Monday, November 30, 2015

The Young Elites gets 4 Stars {YA Fantasy} {Series}

I recently finished The Young Elites by Marie Lu; she also wrote the Legend series that I reviewed here.  I really like the Legend  series, and think it is a fantastic dystopian trilogy.  I liked The Young Elites, but I still think Legend,  a completely different type of story, is better.  

I give The Young Elites 4 out of 5 Stars. This YA (Young Adult) book aka teen read is in the fantasy genre b/c there is magic involved.  However, it isn't high fantasy, like Lord of the Rings or The Three Kings kind of fantasy books.  This book has magic, or more so the power of the Gods given to a select number of individuals that were infected with a disease.  I personally found it to be an interesting concept.   

I personally think this book is best for boys and girls alike in the 9th grade and up.  This book is a clean read, with no swearing or bad language that I can recall and only a handful of instances involved kissing, but it is a dark story and there is definitely violence with quite a bit of fighting and even killing.  Adelina, the main character, is quite conflicted but also quite dark.  She thrives and flourishes off the fear of others.  I think the darkness of the book and the complexity of the storyline makes it more well suited for the older audience.

Overall, the story was really good, but the ending was fantastic.  The ending was very well written, however, the middle of the story dragged slightly, was choppy, and overall I was a little unsure what was going on.  Even the major battle with Teren, a major point in the story, was confusing.  I realize battles are difficult to write b/c there is usually so much going on; both the Hunger Games, Mockingjay especially was hard for this reason, and Divergent series all had battle scenes that were confusing for the exact same reasons.

I do think Lu did a great job keeping the story unpredictable with an interesting storyline; I also think her character development was well done.  Though, Adelina was a complex and confused girl.  Her complexity of emotions, dark but also wanting to be honest and pure, was confusing.  Adelina was well written, but at times her character confusion was confusing to me as the reader.  I realize that Adelina is a teenage girl with a lot of confusion on love and who she is, but I feel that confusion could've been written in a way to not confuse the reader to the same extent of Adelina's confusion.  Overall I did grow to mostly understand Adelina; I may not have agreed with her choices, but I did want her to succeed and figure herself, emotions, and powers out.  

I did state it before, but I want to say again that the ending of The Young Elites was fantastic.  The ending of Young Elites may be the best ending I've read in awhile.  It definitely sets the story up for the sequel, Rose Society, and leaves the reader wanting to read more.  However, it isn't a cliff hanger which I hate when authors do that b/c I think it portrays poor writing and laziness. 

Amazon had the following book review from School Library Journal

"A rollicking series opener from the author of the "Legend" series (Putnam). Imagine surviving a plague of fever, only to be marked as an abomination by your countrymen. Most survivors of the sickness that vanquished thousands in this alternative medieval world possess a strange and unique marking, whether it be a facial coloring, oddly tinged hair, or, in Adelina's case, a missing eye. Called malfettos, some are endowed with magical gifts that enable them to control wind, fire, earth, and even humans. All Adelina has ever wanted is to feel accepted and loved, but she's ignored by her father, and her sister doesn't have the power to save her. When the teen escapes an unwanted proposal, she unwittingly becomes a member of the Dagger Society, an Elite group of malfettos bent on using their supernatural abilities to escape the Inquisition's genocide and place their leader, Enzo, on the throne of Kenettra. Adelina struggles with an increasing distrust of Enzo, her fellow Elites, and herself, all while learning how to control her powers of illusion and disillusion. Lu seamlessly melds an unforgettable and intoxicating historical fantasy narrative with a strong female protagonist that grapples with an issue experienced by all young adults—acceptance of one's self. Well written, fast paced without being confusing, and enjoyable enough for teens, reluctant readers, and even adults. Brimming with engaging battles—physical and emotional—and meticulous backdrops, Lu's new series will be a surefire hit with old and new fans alike."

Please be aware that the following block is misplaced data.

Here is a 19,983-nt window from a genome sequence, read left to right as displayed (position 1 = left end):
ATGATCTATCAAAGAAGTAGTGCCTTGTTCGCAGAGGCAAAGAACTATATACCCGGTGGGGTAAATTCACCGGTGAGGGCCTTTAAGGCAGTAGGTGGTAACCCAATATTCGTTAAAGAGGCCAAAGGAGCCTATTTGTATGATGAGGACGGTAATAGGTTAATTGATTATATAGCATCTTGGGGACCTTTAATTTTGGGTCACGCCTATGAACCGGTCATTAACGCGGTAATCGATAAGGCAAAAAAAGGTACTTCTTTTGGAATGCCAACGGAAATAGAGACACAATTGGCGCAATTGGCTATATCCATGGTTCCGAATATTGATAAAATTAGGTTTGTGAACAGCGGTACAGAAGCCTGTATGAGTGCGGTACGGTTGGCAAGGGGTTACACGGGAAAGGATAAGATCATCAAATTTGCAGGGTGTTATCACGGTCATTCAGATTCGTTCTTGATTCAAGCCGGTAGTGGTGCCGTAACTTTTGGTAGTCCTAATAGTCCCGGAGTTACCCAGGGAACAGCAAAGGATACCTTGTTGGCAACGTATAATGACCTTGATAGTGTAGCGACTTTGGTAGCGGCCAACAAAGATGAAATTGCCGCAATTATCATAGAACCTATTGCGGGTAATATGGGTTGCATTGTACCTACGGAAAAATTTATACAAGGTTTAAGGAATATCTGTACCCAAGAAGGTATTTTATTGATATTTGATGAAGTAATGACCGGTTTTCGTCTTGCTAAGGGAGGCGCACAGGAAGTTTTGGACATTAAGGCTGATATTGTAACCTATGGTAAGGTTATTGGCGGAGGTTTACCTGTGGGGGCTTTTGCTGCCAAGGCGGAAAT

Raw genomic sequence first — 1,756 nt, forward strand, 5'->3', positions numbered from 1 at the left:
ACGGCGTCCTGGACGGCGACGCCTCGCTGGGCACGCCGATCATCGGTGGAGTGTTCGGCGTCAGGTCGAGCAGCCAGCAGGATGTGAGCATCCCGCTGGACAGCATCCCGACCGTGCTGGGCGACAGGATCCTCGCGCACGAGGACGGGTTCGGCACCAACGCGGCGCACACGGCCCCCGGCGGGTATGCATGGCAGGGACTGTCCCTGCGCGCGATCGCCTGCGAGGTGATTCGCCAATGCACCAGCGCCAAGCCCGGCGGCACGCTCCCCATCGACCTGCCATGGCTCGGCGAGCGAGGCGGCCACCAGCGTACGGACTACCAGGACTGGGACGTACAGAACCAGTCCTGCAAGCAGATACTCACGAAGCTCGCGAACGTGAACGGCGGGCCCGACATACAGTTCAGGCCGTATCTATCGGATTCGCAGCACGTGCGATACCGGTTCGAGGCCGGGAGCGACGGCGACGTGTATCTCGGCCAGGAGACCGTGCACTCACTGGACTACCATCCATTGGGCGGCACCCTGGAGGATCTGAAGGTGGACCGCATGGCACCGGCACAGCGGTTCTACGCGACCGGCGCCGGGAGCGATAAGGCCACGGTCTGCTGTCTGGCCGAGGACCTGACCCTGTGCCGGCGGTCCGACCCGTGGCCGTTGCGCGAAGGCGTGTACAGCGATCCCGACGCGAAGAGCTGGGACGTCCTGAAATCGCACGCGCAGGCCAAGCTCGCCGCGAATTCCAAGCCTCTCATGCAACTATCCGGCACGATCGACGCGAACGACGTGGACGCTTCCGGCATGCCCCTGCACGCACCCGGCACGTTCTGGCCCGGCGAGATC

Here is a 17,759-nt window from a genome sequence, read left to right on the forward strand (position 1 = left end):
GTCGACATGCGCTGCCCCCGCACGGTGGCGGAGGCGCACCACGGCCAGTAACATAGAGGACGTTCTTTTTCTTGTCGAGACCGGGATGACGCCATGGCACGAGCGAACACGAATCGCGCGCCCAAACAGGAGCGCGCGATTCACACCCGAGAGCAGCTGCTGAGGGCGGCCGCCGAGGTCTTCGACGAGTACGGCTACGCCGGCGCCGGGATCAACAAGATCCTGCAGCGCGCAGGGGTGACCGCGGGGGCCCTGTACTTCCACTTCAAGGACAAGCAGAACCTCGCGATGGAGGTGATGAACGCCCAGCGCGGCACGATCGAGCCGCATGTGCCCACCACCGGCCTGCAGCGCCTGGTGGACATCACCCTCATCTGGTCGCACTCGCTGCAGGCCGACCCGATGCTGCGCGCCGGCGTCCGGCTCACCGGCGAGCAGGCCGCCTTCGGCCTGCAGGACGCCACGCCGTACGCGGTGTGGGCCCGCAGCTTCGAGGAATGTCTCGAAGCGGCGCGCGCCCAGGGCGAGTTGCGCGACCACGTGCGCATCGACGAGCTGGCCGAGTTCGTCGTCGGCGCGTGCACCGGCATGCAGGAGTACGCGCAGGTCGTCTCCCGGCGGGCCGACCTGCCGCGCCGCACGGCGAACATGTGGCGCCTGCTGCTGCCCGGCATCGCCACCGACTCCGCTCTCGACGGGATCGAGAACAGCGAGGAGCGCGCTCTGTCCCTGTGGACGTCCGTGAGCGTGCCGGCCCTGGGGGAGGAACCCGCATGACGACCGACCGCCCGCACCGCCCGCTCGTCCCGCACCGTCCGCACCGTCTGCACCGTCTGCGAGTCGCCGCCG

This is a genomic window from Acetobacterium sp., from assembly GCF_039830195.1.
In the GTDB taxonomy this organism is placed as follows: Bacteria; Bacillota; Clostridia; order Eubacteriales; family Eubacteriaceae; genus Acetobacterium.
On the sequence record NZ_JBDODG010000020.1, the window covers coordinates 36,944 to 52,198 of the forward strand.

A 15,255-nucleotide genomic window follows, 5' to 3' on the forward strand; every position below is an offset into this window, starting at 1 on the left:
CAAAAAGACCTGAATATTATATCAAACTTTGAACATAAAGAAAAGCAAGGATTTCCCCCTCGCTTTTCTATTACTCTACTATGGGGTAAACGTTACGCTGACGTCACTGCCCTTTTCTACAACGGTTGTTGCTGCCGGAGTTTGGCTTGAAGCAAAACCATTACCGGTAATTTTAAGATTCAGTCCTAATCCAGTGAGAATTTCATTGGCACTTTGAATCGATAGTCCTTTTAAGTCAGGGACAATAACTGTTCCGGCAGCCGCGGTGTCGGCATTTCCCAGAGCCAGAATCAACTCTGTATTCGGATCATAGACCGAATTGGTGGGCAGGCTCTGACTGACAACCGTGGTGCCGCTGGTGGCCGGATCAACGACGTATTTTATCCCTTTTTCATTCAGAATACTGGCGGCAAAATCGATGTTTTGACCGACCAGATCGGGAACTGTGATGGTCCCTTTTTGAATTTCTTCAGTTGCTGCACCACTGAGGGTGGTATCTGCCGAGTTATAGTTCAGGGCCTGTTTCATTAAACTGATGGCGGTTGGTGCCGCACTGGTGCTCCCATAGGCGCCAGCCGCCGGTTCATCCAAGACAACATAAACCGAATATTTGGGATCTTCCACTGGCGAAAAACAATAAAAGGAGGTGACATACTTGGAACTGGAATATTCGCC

Are you a Lu fan?  

Happy Action Packed Fantasy Reading! 

*******SPOILER ALERT*******

I will say that I did not see Enzo's death coming at all.  It completely surprised me, and actually made me a little sad for him.  

I also did not anticipate Raphael kicking her out of the Daggers.  He seemed far more compassionate to me at the beginning that his bluntness and action at the end surprised me.  I understand why he did it, but it still made me sad.  I personally think the reason for kicking her out, b/c she's more powerful than she knows and her powers and abilities are overwhelming and terrifying to others.  i feel he would rather have, or should have her stay in the group to keep her on their side rather than fighting against her.  

Have you read this book?  What did you think?  

Click here for the review of Book 2 of the Young Elites Series: The Rose Society 

No comments:

Post a Comment